Florence - paperiaarre.com

florence

Florence - paperiaarre.com

Florence treated us kindly. I’d felt a little stressed and down towards the end of this summer, so the vacation was a much needed one. I’m not sure if it managed to cure the blues, but while there everything was nothing short of lovely, and the stress is definitely gone. I’ll now write myself a prescription of museum after museum for the next time I feel super stressed.

In Florence we went to lots of tiny museums (in addition to the big ones), like the Museum of Mineralogy, where there was no one else there, or had just a tiny handful of people wandering around in different parts of the museum. Florence was filled to the brim with tourists, even when the locals were away vacationing, and many shops closed, so stepping away from the crowds was always a good idea.

Mineralogy Museum, Florence - paperiaarre.com

We got to enjoy great weather all week. Hot, but windy enough for it not to feel stifling, and the light was just gorgeous throughout our visit no matter what the time of the day was. I now understand why many of the late 19th century Finnish artists traveled to southern Europe for inspiration. The light is quite unlike the light we have here. At times it felt like we had completely stepped away from reality.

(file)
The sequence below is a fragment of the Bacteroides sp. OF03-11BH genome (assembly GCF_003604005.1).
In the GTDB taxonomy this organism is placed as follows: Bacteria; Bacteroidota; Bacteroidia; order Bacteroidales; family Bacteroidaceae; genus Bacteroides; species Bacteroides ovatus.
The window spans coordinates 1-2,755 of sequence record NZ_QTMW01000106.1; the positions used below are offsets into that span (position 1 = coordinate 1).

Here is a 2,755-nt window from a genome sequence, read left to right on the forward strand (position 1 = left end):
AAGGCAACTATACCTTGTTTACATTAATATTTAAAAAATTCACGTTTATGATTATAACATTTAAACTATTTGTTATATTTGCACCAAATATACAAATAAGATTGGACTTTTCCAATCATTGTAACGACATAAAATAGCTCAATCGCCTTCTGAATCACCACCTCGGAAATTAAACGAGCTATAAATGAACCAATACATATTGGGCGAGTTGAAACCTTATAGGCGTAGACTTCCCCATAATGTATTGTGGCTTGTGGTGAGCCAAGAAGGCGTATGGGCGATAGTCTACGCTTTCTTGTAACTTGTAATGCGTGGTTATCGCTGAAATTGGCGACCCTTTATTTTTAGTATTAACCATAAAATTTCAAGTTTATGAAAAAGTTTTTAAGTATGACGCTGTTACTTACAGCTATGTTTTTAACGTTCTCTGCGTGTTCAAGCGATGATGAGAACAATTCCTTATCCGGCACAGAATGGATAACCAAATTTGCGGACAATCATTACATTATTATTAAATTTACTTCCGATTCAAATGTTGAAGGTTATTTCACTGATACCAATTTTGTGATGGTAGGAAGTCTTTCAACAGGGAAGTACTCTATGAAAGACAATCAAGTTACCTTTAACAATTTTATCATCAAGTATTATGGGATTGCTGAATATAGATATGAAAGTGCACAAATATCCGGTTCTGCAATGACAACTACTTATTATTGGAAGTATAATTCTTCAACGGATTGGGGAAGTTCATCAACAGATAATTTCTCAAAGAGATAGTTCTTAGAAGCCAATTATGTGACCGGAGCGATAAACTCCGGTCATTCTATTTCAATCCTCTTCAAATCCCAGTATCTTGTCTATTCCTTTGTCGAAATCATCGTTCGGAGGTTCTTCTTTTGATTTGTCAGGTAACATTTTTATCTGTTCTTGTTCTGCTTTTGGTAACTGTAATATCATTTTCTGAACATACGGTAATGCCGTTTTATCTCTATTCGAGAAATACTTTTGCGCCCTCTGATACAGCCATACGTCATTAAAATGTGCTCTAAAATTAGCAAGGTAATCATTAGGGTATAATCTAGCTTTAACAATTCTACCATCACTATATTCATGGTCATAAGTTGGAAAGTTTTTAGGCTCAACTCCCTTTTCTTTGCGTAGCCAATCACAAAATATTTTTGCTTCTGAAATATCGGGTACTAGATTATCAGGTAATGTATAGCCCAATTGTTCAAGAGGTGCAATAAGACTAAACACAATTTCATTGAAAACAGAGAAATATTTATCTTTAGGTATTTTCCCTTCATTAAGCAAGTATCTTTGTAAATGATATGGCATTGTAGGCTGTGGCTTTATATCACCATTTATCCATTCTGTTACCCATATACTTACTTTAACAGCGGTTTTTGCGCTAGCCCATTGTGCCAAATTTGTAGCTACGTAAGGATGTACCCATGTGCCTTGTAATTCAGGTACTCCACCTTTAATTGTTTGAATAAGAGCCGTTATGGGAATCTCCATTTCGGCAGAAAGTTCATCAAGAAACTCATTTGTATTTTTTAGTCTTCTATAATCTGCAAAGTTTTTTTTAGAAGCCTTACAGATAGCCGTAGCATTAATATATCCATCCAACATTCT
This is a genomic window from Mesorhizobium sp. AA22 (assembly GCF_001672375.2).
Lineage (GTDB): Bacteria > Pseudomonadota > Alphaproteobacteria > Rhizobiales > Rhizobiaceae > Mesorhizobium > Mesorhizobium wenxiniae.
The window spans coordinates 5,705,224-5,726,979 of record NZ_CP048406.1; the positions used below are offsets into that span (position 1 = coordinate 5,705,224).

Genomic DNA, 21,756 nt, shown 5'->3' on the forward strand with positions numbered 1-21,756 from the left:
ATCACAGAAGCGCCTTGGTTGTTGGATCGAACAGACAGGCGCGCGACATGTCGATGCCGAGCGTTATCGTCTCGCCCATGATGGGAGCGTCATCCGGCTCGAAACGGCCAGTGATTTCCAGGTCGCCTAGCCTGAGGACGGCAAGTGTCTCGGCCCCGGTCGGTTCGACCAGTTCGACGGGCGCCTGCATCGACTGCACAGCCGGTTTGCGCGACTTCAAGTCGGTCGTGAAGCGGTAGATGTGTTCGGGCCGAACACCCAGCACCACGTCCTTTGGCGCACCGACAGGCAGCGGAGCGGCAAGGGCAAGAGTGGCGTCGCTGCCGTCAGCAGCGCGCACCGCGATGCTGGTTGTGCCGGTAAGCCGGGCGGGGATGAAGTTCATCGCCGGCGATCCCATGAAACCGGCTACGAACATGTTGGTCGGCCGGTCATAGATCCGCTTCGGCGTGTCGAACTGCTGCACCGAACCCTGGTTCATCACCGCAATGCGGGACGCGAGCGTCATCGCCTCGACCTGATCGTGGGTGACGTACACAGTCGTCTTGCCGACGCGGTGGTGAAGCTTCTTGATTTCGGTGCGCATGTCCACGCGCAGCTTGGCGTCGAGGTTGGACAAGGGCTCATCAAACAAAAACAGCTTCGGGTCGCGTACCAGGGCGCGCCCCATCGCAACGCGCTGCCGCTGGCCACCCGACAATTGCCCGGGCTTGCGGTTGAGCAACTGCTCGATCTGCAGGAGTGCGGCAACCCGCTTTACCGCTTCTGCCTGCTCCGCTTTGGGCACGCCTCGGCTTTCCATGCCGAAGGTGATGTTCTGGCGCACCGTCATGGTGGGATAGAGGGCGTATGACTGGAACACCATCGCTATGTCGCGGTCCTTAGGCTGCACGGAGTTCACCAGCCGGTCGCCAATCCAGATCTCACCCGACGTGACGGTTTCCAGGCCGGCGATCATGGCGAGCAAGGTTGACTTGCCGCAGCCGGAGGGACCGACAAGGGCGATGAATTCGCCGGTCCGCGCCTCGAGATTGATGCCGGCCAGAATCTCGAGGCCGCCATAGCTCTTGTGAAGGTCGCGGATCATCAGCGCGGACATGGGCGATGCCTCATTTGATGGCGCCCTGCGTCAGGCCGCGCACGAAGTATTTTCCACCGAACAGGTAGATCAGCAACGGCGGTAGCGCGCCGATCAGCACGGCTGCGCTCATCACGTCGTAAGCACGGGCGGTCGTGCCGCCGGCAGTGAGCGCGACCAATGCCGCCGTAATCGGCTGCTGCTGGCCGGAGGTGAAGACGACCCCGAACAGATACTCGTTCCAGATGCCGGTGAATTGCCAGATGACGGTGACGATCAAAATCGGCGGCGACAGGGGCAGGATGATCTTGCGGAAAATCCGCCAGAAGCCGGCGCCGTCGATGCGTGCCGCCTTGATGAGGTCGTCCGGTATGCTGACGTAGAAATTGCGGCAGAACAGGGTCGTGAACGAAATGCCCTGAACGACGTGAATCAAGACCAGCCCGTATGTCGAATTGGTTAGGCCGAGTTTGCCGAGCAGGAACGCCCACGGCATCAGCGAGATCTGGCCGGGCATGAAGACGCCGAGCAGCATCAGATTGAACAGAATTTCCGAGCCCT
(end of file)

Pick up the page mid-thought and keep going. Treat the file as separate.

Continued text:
Florence - paperiaarre.com

Il Torchio, Florence - paperiaarre.com

Before heading off to the airport we managed to squeeze in a visit to Il Torchio, where we met Erin, who had coincidentally just returned from her vacation to Finland/northern Europe. I could have admired her books and workshop for longer, but time quickly ran out as we chatted. I did buy a few sheets of paper – more on my Florence paper finds at a later date. Talking with Erin was a much needed grounding moment; it really was the first time in a week that I had a connection to everyday life. Such an absurd idea, but there was nothing in Florence that looked or felt like home. Talking about bookbinding always feels like home.